By the numbers: The top five metros with the highest shares of digital services — San Francisco, Seattle, San Jose, Los Angeles and Austin — accounted for nearly a third of all such jobs nationwide in 2018.

  • Together, San Francisco and San Jose have added 200,000 digital services jobs in the past decade, capturing 17.7% of the nation's new tech jobs during that time.
  • Only 21 cities increased their sector share between 2010 and 2018, even though the gains were less than one-tenth of a percent. Among the cities in this group are Raleigh, N.C.; Akron, Ohio; Greenville, N.C.; Grand Rapids, Mich.; Chattanooga, Tenn.; Spokane, Wash.; Pittsburgh and Salt Lake City.

The bottom line: "The tech economy is unleashing forces that benefit only select group of elite regions, often to the detriment of everyone else. These dynamics are circular, cumulative, and massively scaled. Therefore, they call for a nation-scaled response," Muro writes.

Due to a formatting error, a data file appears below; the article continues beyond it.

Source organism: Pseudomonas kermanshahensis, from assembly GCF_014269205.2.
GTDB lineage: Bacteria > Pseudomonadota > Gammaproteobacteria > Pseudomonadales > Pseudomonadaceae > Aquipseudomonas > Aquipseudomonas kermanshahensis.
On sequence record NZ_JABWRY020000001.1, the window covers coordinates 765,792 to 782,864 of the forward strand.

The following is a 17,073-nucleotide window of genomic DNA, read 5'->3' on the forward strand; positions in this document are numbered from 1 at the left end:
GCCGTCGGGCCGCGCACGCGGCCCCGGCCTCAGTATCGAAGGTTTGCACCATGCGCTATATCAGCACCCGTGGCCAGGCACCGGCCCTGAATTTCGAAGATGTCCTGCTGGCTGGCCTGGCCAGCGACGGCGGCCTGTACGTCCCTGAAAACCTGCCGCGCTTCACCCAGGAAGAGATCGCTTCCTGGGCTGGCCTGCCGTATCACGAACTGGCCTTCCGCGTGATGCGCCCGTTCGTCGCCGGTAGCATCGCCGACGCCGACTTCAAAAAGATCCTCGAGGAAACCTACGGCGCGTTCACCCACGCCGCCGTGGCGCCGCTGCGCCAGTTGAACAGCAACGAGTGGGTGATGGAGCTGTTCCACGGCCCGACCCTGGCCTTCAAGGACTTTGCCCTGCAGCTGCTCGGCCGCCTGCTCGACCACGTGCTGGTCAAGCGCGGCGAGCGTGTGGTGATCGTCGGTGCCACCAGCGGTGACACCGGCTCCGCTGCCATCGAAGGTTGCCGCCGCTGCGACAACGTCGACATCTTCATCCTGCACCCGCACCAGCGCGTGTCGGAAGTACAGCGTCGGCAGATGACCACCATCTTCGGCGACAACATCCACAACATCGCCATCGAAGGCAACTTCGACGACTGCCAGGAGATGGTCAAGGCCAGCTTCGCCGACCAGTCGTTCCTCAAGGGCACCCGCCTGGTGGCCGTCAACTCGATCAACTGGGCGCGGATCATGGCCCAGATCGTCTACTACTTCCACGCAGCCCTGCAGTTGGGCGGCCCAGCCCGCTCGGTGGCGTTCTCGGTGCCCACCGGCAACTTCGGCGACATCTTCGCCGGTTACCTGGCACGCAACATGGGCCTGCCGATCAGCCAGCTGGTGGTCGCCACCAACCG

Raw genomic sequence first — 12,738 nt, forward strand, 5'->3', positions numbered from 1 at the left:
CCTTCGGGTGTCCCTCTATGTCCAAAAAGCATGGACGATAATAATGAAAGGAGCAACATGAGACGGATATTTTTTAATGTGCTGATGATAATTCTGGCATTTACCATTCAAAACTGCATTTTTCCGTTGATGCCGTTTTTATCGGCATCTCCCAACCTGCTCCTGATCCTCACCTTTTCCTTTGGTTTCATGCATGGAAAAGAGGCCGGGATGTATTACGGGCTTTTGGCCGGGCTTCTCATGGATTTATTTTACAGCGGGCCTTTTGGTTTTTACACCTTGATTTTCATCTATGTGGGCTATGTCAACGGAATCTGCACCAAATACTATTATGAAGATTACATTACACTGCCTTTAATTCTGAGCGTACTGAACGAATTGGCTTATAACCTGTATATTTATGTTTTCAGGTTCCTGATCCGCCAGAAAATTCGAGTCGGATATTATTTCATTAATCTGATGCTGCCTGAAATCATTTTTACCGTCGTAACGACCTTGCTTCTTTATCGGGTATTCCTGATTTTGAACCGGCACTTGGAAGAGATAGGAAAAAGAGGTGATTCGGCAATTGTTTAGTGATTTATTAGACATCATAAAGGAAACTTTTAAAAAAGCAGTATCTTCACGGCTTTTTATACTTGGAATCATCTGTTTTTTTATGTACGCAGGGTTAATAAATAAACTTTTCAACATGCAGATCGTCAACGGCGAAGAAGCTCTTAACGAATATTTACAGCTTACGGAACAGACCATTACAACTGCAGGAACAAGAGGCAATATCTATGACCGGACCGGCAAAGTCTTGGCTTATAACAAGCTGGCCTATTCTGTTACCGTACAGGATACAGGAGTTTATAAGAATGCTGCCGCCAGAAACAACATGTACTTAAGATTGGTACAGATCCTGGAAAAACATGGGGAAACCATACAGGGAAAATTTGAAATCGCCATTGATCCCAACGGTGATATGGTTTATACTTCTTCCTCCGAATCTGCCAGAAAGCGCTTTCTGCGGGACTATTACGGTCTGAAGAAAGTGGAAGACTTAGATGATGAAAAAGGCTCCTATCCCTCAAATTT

Kim has more here.

2. Tech firms look to limit exposure to coronavirus

Illustration: Aïda Amer/Axios

Tech companies are taking fresh action in hopes of preventing employees from getting exposed to the novel coronavirus.

The big picture: It's not clear what course the virus will take, but companies are trying to do what they can to keep running their businesses while minimizing risk for employees.

Salesforce is among the companies banning all international travel and most domestic travel.

Twitter is encouraging employees to work from home if they can and has pulled out of SXSW in Austin, Texas.

Facebook is limiting social visitors to its offices, and is following Twitter in scrapping plans to attend SXSW.

  • Organizers of the Austin gathering are moving forward with the event, although they said they are meeting with health officials daily. (More than 28,000 people have signed a petition urging organizers to cancel the event.)